5 minutes with Toby Morris

ComicFest 2021 website

Toby Morris is an Auckland based cartoonist, illustrator and writer best known for non-fiction comics that investigate political and social issues. He produces the monthly series The Side Eye, published by The Spinoff, and is a four time winner of ‘Best Artwork/Graphics’ at the New Zealand media awards, and ‘Cartoonist of the Year’ winner for 2019 and 2020. He has written and illustrated several kids books and three graphic novels, including 2019’s Te Tiriti O Waitangi.

Throughout the Covid-19 pandemic he has colloborated with Dr Siouxsie Wiles, producing graphics that have been viewed millions of times around the world, and he is now producing graphics and animated videos for the World Health Organisation.

Twitter: @xtotl

Q: What first got you interested in comics?

I was always realy into drawings, then when I was about 9 or so I got got given a stack of old Asterix and Tintin comics, and I just loved those.

Q: What is your average day like?

These days I’m a creative director at The Spinoff and Daylight Creative as well as working on my own comics, so a lot of the time I’m now working with other illustrators, helping them out, then still trying to find time to make my own comics too. It’s busy but I’m really enjoying it.

Q: Can you tell us about a current or recent project you’ve worked on?

I’m got a new book coming out in August that I’m really excited about – it’s called Dad Man Walking and it’s a collection of short comics and cartoons about the ups and downs of being a dad. Lots of what I’ve been working in in recent years has either been very serious politics or socal issues, or over the last year a lot of very serious science or public health graphics, so it was a bit of a change to work on something less serious.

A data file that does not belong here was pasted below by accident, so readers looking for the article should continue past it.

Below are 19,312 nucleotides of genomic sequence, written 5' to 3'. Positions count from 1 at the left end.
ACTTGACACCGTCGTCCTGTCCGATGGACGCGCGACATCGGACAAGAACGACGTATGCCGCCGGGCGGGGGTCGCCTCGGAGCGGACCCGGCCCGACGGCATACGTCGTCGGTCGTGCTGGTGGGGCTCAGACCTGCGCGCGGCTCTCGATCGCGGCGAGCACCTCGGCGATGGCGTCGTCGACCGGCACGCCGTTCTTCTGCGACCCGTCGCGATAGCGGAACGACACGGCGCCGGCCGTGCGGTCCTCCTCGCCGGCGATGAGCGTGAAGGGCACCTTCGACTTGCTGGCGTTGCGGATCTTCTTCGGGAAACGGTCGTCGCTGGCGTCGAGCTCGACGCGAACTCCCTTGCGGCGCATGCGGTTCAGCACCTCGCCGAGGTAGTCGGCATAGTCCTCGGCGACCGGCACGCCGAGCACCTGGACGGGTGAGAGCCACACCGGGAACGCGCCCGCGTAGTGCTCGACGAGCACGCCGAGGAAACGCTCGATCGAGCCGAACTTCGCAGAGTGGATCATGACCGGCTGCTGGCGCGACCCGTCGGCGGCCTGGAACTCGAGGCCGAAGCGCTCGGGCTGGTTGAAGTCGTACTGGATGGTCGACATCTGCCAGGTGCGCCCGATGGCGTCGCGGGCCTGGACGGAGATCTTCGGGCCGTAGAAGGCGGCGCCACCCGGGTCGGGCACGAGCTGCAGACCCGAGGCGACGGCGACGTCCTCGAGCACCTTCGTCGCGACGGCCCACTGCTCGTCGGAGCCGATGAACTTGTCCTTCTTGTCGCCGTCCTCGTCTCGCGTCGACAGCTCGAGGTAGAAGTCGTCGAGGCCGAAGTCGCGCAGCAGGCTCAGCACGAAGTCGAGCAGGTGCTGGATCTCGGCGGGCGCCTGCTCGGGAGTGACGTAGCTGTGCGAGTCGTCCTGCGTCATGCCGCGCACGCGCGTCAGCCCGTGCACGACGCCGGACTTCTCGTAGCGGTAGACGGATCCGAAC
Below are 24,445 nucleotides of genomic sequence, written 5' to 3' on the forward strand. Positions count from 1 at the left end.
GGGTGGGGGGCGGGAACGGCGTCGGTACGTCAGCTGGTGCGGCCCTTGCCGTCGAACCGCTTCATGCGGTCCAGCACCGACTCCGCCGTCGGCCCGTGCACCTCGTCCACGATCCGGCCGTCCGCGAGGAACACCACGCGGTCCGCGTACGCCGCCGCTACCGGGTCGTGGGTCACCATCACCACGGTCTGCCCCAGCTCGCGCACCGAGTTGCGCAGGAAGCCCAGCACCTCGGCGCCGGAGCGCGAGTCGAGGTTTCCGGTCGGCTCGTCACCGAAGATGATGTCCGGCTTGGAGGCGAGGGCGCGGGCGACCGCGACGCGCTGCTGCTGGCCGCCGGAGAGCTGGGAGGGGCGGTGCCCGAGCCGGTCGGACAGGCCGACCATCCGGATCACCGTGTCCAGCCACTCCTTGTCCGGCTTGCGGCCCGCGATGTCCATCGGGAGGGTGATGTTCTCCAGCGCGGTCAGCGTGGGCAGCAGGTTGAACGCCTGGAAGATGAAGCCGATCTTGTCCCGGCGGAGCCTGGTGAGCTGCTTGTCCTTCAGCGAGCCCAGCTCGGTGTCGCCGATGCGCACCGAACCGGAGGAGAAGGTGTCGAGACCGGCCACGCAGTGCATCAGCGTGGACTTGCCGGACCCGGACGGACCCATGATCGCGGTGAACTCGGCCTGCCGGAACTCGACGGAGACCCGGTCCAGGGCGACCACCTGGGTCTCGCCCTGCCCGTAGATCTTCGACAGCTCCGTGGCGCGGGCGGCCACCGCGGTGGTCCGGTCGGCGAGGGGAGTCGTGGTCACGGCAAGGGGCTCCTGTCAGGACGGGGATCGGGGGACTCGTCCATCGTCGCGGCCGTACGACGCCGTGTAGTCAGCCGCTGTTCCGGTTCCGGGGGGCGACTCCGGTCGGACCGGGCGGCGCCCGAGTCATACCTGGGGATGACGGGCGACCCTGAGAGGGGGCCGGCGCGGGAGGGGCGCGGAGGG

Q: Do you have any traditions or rituals that help you when you get to work?

No not really – I end up working in all kinds of different times and places these days, I’ve had to get good at just getting on with it wherever I am or whatever is going on around me. If I’m working alone I quite like working with some background noise – either a podcast or sometimes a basketball game or a tv show that I’m not really watching.

Q: Who/what is your biggest influence or inspiration?

In terms of drawing style and storytelling I’ve always been very inspired by Herge. In terms of making comics journalism or non fiction comics Joe Sacco has been a huge inspiration.  Then there’s lots of other NZ comic artists I love, and political cartoonists too. And these days I’m working with lots of younger illustrators who make me want to push myself and try and new things.

Q: What or who are your favourite NZ comics or creators?

There’s so many! I feel really lucky to have the chance to commission some artists through our comic of the month series at my job at the Spinoff – I’ll forget people I’m sure, but I’m a huge fan of Ant Sang, Indira Neville, Giselle Clarkson, Sarah Laing, Zoe Colling, Kay O’Neil, Sloane Hong, Hana Chatani, Dylan Horrocks, Mat Tait, Stefan Neville, Dan Vernon, Michel Mulipola, Sharon Murdoch, Sam Orchard… there’s so many people making cool stuff!

Q: What is your dream comic project?

One where I can pause time and just work on one thing for a while! I’ve got an idea for a fictional series that I’d love to do one day. One day I’ll get time!

Q: What are you excited to share with ComicFest attendees? Just a taster!

I’m really looking forward to meeting and talking with Selina Tusitala Marsh,  I love the Mophead books. I’ve always thought of them as comics, so I’m very excited to talk to her about that!

Q: If you were to enter our cosplay contest, who/what would you dress up as?

I’d usually say Captain Haddock, but my hair is too long at the moment for that! Might have to be a werewolf or something, or Chewbacca maybe.